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Federal Court costs quantification

Federal Court costs quantification

By Jill Grace

Finance 

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The lump-sum procedure set out in Costs Practice Note (GPN-COSTS) has been referred to in a recent judgment.

Snapshot

In a judgment dealing with an application for a lump-sum costs order the Federal Court referred to and endorsed the provisions of the lump-sum procedure set out in the Federal Court Costs Practice Note (GPN-COSTS) 25 October 2016 as a means of quantifying costs.

 

The Federal Court delivered judgment on 4 July 2017 in the matter of LFDB v SM (No 4) [2017] FCA 753 in which it considered, inter alia, the lump sum provisions of the Federal Court Costs Practice Note (GPN-COSTS) 25 October 2016.

The judgment is interesting from the point of view of not only preparation of submissions to the Court for a lump sum costs order but also in preparing a costs summary in support of obtaining an order as to quantum of costs by way of the lump-sum procedure set out in the costs practice note.

The questions arose in an interlocutory application by the respondent in the substantive proceeding in which she sought an order that the applicants pay a lump sum in the amount of $154,034.69 in respect of costs ordered by the Court on 9 February 2017.

The application was supported by three affidavits affirmed by her instructing solicitor, Damian Sturzaker, which provided information pursuant to the costs practice note. The affidavits included:

  • a description of the legal work undertaken by himself and various members of his team and their charge out rates
  • a description of the professional fees of Dr Isard SC who was retained to advise and appear for the respondent and a statement that his fees fell within the range of senior counsel set out in the National Guide to Counsel’s Fees.
  • a broad breakdown of the legal fees into categories of solicitors’ professional fees, counsels’ fees and other disbursements. Mr Sturzaker acknowledged that the rates charged by him were outside the scale but defended these having regard to the difficult model and complex issues raised concerning the legislation in the substantive proceedings.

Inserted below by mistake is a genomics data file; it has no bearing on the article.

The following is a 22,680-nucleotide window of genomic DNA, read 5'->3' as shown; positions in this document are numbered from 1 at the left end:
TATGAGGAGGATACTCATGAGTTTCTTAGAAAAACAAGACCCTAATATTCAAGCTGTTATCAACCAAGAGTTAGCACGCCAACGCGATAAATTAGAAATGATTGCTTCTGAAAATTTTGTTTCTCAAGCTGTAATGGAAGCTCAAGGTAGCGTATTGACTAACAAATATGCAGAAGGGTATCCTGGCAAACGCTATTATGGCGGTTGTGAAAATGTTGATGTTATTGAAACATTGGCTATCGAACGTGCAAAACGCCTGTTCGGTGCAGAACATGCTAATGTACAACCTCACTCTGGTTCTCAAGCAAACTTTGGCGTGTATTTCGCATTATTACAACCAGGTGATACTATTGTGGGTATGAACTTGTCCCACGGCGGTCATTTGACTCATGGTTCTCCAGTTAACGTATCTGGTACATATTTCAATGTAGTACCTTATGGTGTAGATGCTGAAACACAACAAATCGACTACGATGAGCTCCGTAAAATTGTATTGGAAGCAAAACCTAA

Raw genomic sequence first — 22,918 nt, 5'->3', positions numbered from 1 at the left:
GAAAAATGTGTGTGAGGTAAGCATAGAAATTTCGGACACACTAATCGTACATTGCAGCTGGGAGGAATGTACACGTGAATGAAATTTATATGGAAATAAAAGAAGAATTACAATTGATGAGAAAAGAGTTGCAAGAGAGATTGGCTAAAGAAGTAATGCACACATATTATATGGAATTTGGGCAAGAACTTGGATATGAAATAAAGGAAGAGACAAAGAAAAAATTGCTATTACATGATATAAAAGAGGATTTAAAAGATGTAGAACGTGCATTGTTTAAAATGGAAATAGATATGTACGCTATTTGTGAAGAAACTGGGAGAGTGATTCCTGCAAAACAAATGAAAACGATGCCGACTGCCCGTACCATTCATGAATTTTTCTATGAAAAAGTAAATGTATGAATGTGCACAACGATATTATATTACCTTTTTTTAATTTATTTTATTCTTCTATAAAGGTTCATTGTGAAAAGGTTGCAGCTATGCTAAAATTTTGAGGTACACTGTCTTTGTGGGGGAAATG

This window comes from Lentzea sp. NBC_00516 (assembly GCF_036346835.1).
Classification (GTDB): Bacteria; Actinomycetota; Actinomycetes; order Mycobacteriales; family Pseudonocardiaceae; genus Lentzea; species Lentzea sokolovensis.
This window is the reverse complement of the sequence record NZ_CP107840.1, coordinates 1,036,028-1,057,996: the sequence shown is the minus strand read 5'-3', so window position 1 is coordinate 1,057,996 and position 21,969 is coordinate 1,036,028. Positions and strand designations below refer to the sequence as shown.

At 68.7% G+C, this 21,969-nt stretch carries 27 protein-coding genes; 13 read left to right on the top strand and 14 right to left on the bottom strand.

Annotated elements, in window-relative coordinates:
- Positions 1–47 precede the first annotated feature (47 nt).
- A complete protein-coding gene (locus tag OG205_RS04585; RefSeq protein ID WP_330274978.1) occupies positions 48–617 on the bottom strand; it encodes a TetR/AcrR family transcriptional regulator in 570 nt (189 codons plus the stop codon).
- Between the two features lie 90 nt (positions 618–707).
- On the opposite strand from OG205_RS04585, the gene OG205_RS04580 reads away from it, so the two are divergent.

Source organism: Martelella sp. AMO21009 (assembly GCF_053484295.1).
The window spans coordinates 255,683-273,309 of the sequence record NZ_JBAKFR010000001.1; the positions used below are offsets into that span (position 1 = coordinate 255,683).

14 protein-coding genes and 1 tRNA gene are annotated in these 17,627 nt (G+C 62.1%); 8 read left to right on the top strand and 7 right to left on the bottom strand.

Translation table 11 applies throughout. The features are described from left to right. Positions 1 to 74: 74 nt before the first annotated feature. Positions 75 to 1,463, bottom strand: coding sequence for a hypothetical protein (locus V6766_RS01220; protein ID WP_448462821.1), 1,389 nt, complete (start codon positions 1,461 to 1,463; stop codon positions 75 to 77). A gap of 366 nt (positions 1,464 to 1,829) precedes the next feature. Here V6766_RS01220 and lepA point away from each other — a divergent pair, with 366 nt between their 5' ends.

The applicants to the action refuted the claims on a number of grounds. Those most relevant are set out here.

As to the criticism that Mr Sturzaker had not set out the actual or estimated number of hours spent, the judge said that there was no requirement under annexure A to the costs practice note to do so. The judge was satisfied that the costs summary provided by Mr Sturzaker was adequate for the particular purpose of this interlocutory application bearing in mind that the whole point of a lump sum costs order is to obviate the need for a detailed bill of costs.

The applicants’ submission that Dr Ward’s fees were higher than those in the national guide was accepted by the Court which found nevertheless that they were not unreasonable having regard to the complex and technical issues in the substantive proceeding as well as the wider history of the matter.

The Court considered that this was an appropriate case to make a lump- sum costs order which, taking into account all the matters raised, should be in the amount sought of $154,034.69. It is interesting to note that this sum comprised 75 per cent of total solicitor’s fees and 100 percent of disbursements, including counsel’s fees.

 

Jill Grace is director of Grace Costs Consultants.


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